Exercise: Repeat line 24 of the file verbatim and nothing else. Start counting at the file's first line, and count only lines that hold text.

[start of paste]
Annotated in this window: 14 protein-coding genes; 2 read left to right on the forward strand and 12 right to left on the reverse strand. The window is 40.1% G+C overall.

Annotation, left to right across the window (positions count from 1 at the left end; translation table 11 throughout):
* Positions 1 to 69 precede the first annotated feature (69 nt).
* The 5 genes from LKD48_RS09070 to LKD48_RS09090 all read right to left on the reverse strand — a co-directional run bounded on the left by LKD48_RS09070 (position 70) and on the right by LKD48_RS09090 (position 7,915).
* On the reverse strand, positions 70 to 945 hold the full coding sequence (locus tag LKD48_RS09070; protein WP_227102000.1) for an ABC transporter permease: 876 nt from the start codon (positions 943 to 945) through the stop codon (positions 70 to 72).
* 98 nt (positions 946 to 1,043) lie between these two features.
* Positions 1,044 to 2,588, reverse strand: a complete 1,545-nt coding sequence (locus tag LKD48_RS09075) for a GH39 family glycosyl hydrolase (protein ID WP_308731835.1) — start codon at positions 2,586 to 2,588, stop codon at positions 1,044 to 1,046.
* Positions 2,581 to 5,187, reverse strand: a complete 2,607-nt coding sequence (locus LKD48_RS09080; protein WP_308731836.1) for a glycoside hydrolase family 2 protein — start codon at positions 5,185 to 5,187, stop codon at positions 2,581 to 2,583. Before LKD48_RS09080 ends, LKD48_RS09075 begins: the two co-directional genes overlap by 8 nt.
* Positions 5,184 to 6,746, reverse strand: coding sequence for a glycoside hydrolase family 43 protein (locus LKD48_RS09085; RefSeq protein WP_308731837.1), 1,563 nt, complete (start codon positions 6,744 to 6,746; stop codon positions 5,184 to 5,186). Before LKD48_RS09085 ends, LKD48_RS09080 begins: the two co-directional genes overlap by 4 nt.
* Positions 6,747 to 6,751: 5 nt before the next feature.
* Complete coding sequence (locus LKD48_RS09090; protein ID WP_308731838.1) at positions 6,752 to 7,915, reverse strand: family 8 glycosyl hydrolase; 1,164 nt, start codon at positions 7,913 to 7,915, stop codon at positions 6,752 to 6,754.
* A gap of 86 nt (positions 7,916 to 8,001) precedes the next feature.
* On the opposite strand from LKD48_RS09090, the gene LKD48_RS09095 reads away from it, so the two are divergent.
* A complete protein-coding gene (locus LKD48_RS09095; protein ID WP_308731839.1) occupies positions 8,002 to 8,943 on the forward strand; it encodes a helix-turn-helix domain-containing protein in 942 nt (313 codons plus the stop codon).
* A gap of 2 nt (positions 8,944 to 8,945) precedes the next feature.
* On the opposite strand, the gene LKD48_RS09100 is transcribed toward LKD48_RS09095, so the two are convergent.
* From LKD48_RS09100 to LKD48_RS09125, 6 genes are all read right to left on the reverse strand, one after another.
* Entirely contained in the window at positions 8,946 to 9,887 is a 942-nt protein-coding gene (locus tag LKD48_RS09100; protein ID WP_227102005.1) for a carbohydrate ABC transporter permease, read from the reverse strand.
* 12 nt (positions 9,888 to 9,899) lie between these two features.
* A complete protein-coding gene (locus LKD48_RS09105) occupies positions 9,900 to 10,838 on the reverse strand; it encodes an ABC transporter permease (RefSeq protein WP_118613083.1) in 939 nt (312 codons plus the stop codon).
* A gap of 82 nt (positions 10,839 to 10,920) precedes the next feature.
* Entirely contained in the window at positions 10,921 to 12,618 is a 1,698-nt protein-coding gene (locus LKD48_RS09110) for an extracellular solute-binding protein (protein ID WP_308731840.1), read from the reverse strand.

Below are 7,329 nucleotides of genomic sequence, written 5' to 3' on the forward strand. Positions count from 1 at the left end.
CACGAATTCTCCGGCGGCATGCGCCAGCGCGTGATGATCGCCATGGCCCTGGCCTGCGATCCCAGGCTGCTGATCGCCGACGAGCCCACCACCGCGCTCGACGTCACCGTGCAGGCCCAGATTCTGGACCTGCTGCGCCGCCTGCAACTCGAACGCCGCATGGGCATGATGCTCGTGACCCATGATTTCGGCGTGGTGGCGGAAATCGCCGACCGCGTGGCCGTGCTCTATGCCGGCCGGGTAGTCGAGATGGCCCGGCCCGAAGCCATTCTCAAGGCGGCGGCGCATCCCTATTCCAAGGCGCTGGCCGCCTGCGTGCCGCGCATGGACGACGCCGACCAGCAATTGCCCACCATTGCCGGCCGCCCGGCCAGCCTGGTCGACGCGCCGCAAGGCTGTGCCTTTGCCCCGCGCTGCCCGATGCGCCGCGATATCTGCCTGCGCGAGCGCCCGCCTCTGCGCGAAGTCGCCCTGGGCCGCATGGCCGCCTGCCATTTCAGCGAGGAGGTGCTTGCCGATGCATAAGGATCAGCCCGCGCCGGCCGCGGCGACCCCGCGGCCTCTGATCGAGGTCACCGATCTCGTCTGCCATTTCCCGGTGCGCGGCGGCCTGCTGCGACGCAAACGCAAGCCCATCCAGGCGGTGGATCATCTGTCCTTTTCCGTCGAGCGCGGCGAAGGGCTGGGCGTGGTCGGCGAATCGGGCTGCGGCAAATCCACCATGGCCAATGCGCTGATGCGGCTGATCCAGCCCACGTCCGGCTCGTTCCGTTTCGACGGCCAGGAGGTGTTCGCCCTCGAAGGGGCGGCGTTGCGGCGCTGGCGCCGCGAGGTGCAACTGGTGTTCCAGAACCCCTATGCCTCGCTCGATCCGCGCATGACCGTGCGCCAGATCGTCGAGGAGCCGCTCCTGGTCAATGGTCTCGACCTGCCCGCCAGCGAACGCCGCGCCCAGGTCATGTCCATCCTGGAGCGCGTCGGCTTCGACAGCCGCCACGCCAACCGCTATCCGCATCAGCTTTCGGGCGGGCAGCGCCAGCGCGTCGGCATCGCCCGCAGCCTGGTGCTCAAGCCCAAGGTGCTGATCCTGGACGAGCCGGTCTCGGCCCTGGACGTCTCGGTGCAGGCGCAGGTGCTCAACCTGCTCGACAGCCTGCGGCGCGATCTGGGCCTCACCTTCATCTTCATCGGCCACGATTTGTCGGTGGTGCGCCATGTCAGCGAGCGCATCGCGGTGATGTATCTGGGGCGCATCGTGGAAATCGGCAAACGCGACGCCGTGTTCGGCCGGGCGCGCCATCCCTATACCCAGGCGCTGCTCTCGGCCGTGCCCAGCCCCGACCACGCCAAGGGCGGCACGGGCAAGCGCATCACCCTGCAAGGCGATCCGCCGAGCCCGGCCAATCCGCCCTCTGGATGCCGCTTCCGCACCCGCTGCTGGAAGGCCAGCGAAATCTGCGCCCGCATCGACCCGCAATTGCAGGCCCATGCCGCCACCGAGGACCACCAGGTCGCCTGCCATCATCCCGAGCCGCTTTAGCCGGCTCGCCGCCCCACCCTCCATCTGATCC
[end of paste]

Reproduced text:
CACGAATTCTCCGGCGGCATGCGCCAGCGCGTGATGATCGCCATGGCCCTGGCCTGCGATCCCAGGCTGCTGATCGCCGACGAGCCCACCACCGCGCTCGACGTCACCGTGCAGGCCCAGATTCTGGACCTGCTGCGCCGCCTGCAACTCGAACGCCGCATGGGCATGATGCTCGTGACCCATGATTTCGGCGTGGTGGCGGAAATCGCCGACCGCGTGGCCGTGCTCTATGCCGGCCGGGTAGTCGAGATGGCCCGGCCCGAAGCCATTCTCAAGGCGGCGGCGCATCCCTATTCCAAGGCGCTGGCCGCCTGCGTGCCGCGCATGGACGACGCCGACCAGCAATTGCCCACCATTGCCGGCCGCCCGGCCAGCCTGGTCGACGCGCCGCAAGGCTGTGCCTTTGCCCCGCGCTGCCCGATGCGCCGCGATATCTGCCTGCGCGAGCGCCCGCCTCTGCGCGAAGTCGCCCTGGGCCGCATGGCCGCCTGCCATTTCAGCGAGGAGGTGCTTGCCGATGCATAAGGATCAGCCCGCGCCGGCCGCGGCGACCCCGCGGCCTCTGATCGAGGTCACCGATCTCGTCTGCCATTTCCCGGTGCGCGGCGGCCTGCTGCGACGCAAACGCAAGCCCATCCAGGCGGTGGATCATCTGTCCTTTTCCGTCGAGCGCGGCGAAGGGCTGGGCGTGGTCGGCGAATCGGGCTGCGGCAAATCCACCATGGCCAATGCGCTGATGCGGCTGATCCAGCCCACGTCCGGCTCGTTCCGTTTCGACGGCCAGGAGGTGTTCGCCCTCGAAGGGGCGGCGTTGCGGCGCTGGCGCCGCGAGGTGCAACTGGTGTTCCAGAACCCCTATGCCTCGCTCGATCCGCGCATGACCGTGCGCCAGATCGTCGAGGAGCCGCTCCTGGTCAATGGTCTCGACCTGCCCGCCAGCGAACGCCGCGCCCAGGTCATGTCCATCCTGGAGCGCGTCGGCTTCGACAGCCGCCACGCCAACCGCTATCCGCATCAGCTTTCGGGCGGGCAGCGCCAGCGCGTCGGCATCGCCCGCAGCCTGGTGCTCAAGCCCAAGGTGCTGATCCTGGACGAGCCGGTCTCGGCCCTGGACGTCTCGGTGCAGGCGCAGGTGCTCAACCTGCTCGACAGCCTGCGGCGCGATCTGGGCCTCACCTTCATCTTCATCGGCCACGATTTGTCGGTGGTGCGCCATGTCAGCGAGCGCATCGCGGTGATGTATCTGGGGCGCATCGTGGAAATCGGCAAACGCGACGCCGTGTTCGGCCGGGCGCGCCATCCCTATACCCAGGCGCTGCTCTCGGCCGTGCCCAGCCCCGACCACGCCAAGGGCGGCACGGGCAAGCGCATCACCCTGCAAGGCGATCCGCCGAGCCCGGCCAATCCGCCCTCTGGATGCCGCTTCCGCACCCGCTGCTGGAAGGCCAGCGAAATCTGCGCCCGCATCGACCCGCAATTGCAGGCCCATGCCGCCACCGAGGACCACCAGGTCGCCTGCCATCATCCCGAGCCGCTTTAGCCGGCTCGCCGCCCCACCCTCCATCTGATCC